Switzerland introduces a new passport for citizens. The passport meets the latest standards for identity documents and contains “unique design elements inspired by the Swiss landscape”, as the Federal Police Office (Fedpol) said during the presentation.
The design of the Swiss passport is 16 years old. In connection with the introduction of biometric data, the passport was last adapted to the security standards of the time in 2006. The revision that has now been carried out takes place against the background of further increased security standards.
The Swiss passport still has a red cover. Instead of crosses, however, mountain ranges are now depicted on the cover – in the form of blind embossing, which creates a haptic effect. A canton is shown on each page used for visa stamps. As before, the biometric data is stored on the microchip located in the passport cover.
Excerpt from the press release
The new passport family combines security, functionality and aesthetics. It is based on the latest technologies for security features in ID documents. These security features, visible both to the naked eye and under UV light, make the Swiss passport a secure and unique document. The design of the new passport illustrates the characteristics of Switzerland as a country that is both close to its homeland and open to the world. Water is a recurring element that flows through all 26 cantons, from the peaks of the Alps to the valleys. The Gotthard massif forms the center with Pizzo Rotondo. It houses the sources of the largest Swiss rivers that stretch abroad, thus combining the main themes of the design: mountains and water.
The first inside page shows Pizzo Rotondo, the highest mountain in the Gotthard massif. According to the federal authorities, Pizzo Rotondo was chosen because it is the highest point in the Gotthard massif. The Gotthard massif was chosen as it is home to the source of the largest Swiss rivers, thus combining both the main design themes of mountains and water.
The canton subjects were taken from the previous passport and adapted to the current design. The canton subjects are still available, but are now only visible under ultraviolet light.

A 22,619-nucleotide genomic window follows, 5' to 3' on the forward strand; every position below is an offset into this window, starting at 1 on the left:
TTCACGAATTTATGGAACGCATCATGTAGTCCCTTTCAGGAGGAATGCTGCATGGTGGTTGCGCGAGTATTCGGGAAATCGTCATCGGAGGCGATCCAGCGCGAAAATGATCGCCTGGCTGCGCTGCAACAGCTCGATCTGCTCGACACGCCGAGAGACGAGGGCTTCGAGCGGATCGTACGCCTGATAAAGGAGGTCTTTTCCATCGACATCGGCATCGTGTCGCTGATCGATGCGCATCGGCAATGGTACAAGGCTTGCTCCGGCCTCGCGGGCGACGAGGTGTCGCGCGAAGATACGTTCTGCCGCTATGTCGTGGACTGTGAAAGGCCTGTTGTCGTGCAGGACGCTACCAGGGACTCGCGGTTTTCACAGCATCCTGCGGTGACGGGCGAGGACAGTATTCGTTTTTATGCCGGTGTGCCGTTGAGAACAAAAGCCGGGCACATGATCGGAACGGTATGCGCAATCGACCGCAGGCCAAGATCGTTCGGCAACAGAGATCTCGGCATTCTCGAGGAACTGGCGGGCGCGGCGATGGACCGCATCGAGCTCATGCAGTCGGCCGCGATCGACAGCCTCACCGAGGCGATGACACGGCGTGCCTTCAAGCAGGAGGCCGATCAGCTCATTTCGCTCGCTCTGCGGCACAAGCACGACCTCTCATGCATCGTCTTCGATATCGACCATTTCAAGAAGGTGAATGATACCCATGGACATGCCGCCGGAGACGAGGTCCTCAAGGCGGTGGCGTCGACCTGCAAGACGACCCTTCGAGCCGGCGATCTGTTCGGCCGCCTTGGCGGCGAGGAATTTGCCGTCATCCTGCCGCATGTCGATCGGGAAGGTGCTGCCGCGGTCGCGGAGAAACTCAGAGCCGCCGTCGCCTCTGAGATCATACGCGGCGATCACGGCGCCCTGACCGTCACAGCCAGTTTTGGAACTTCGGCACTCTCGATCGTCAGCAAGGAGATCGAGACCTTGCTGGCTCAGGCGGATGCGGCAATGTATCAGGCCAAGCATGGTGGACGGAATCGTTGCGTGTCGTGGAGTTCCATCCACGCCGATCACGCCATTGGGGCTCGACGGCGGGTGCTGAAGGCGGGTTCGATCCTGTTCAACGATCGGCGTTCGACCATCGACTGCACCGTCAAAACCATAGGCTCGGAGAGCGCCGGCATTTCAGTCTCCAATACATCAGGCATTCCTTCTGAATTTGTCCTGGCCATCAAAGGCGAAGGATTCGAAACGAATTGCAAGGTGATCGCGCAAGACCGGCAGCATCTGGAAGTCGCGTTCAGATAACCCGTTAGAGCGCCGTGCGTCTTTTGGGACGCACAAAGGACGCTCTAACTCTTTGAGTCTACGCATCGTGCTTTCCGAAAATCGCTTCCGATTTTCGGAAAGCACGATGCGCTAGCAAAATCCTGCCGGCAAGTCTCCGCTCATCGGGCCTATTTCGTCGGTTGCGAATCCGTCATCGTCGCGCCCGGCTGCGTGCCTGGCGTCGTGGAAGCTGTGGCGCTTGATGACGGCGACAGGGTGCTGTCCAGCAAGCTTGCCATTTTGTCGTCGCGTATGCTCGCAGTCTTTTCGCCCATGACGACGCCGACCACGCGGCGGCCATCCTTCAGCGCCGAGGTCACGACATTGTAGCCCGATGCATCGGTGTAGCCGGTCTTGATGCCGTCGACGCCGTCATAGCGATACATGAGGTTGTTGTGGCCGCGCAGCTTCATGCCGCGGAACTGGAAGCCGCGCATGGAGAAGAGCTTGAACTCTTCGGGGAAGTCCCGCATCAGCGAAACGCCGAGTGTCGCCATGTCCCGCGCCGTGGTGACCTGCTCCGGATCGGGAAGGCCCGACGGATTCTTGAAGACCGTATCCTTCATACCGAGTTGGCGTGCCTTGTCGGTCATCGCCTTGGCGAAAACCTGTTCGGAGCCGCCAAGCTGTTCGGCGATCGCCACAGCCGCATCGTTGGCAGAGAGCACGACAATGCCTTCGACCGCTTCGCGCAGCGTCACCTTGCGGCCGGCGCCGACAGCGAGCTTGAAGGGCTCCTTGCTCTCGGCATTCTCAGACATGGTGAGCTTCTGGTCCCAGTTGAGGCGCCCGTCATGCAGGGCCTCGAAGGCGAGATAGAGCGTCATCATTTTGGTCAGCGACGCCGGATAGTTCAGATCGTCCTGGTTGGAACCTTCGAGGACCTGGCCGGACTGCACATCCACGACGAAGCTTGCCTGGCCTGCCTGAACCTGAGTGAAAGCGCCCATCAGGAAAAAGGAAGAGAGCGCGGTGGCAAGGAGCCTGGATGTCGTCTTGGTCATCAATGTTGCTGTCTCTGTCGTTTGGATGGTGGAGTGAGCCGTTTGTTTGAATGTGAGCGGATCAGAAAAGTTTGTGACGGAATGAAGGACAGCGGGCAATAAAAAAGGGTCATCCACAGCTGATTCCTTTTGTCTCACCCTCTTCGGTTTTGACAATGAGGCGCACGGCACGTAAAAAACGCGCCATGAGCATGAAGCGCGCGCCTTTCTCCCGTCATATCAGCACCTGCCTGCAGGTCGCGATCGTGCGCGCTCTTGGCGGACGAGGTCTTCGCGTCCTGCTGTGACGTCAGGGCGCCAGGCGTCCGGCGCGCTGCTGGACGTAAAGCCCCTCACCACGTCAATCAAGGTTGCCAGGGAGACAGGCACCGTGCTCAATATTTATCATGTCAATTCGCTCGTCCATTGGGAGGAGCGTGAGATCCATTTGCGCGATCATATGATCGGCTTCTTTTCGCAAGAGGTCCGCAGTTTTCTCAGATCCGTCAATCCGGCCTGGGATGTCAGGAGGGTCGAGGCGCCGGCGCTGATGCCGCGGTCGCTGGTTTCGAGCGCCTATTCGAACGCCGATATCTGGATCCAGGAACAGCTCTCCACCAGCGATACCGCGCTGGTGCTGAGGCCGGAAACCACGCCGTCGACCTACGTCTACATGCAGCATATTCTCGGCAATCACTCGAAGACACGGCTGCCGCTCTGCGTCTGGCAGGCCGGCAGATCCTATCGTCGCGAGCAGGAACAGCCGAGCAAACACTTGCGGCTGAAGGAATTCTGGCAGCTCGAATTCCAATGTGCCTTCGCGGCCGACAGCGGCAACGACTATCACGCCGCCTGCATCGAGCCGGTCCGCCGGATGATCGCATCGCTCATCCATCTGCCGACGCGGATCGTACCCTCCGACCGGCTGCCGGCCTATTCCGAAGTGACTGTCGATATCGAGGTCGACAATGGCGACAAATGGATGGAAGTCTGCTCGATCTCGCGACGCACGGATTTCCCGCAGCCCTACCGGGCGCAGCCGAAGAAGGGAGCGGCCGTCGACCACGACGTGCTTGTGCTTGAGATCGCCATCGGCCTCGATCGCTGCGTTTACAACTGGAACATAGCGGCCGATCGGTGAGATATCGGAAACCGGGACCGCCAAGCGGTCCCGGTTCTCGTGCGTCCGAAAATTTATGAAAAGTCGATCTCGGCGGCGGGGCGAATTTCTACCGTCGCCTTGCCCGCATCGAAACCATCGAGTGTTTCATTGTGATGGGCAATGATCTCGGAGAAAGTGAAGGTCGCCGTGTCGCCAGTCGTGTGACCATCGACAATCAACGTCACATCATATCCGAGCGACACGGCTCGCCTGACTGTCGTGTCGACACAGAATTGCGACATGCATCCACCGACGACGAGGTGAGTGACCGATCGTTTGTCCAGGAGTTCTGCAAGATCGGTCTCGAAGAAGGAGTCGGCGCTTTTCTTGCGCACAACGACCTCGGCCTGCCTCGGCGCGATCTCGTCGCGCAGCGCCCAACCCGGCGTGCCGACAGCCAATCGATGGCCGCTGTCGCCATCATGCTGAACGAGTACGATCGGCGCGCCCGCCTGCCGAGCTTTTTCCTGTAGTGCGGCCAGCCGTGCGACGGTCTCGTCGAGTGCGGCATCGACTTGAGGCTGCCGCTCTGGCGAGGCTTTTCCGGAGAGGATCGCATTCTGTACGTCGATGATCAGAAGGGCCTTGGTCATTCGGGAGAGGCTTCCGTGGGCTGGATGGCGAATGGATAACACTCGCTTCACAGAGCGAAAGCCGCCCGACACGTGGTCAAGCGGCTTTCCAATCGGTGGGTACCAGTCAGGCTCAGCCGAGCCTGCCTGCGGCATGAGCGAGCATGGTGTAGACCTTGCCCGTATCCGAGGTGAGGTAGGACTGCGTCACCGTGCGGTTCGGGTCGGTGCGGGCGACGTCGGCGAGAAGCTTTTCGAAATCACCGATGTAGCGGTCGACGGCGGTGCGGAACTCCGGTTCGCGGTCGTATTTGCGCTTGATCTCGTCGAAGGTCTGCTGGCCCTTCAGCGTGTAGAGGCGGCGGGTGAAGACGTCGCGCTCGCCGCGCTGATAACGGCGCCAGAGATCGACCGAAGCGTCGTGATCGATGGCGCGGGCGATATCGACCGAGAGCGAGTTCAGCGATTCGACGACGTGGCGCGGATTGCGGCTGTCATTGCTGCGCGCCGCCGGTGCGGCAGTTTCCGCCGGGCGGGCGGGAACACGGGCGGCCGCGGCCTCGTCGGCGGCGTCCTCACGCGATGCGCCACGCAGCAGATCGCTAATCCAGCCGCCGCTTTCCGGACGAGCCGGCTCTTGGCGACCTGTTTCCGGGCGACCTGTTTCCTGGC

The designations “Schweizer Pass” (German), “Passeport suisse” (French), “Passaporto svizzero” (Italian), “Passaport svizzer” (Romance) and “Swiss passport” (English) shown on the front cover are no longer available in Arial set. The system font Arial has long been part of the corporate design of the Swiss federal administration for practical reasons, as they say.
Next to Arial is Fruity the house font of the Swiss federal administration. According to the Federal Administration, both typefaces conform to the federal government’s design principles, being “classically timeless, understated and clear”. However, the designations on the front of the new passport are neither inside Arialstill in Fruity typeface, easily recognizable by i-minuscule, which has a left-sided serif – a feature that especially typefaces designed for machine readability have, including OCR-B designed by Swiss typographer Adrian Frutiger.
The OCR-B character set has established itself worldwide as the standard for marking machine-readable information in identity documents and identification papers. So it is quite possible that the change to the new typeface was made on the basis of increased security standards on the one hand and with regard to an optical harmonization of the typeface on the other. Because OCR-B is also used on the inside of Swiss passports. As the federal administration informs dt upon request, some of the ID cards contain proprietary fonts that belong to the federal government and are not publicly available.
In addition to the information on the website of the Federal Office of Police, a video presenting the passport was also produced:
In addition to the passport, a new identity card is being developed and designed. The introduction of this identity card is planned for the first half of 2023. The new Swiss passport is now available from the respective cantonal passport offices.
The design of the new Swiss passport was created in collaboration with the company RETINAA SA (Geneva).
The design, especially the red cover including the contour lines used in the blind embossing process, conveys value. Not only does the Swiss passport have more to offer in terms of feel than its German counterpart, the design is also visually more compelling. While in the German passport design elements such as the Brandenburg Gate, the federal eagle or stars are sometimes chaotically arranged in a completely uninspired way, the Swiss passport works a design concept.
Switzerland is certainly not the only country in the world characterized by a landscape formed by mountains and water. And yet, if you want to create compelling design, you need a concept, an idea, a leitmotif, something meaningful. In this respect, the Swiss federal administration is ahead of the German federal government when it comes to passports. Because in Switzerland it has long been recognized that such a passport is more than just a document equipped with security features to identify a person. The passport is also an expression of the individual’s personality, so to speak of the national culture. In Norway too, the passport is seen as part of the national identity – it was redesigned accordingly with great care and attention to detail.
Nevertheless, the inside of the Swiss passport contains so many elements, shapes, signs and symbols that the lavish design sometimes seems a bit overwhelming. The inside pages could have done with a little more hellish clarity/objectivity.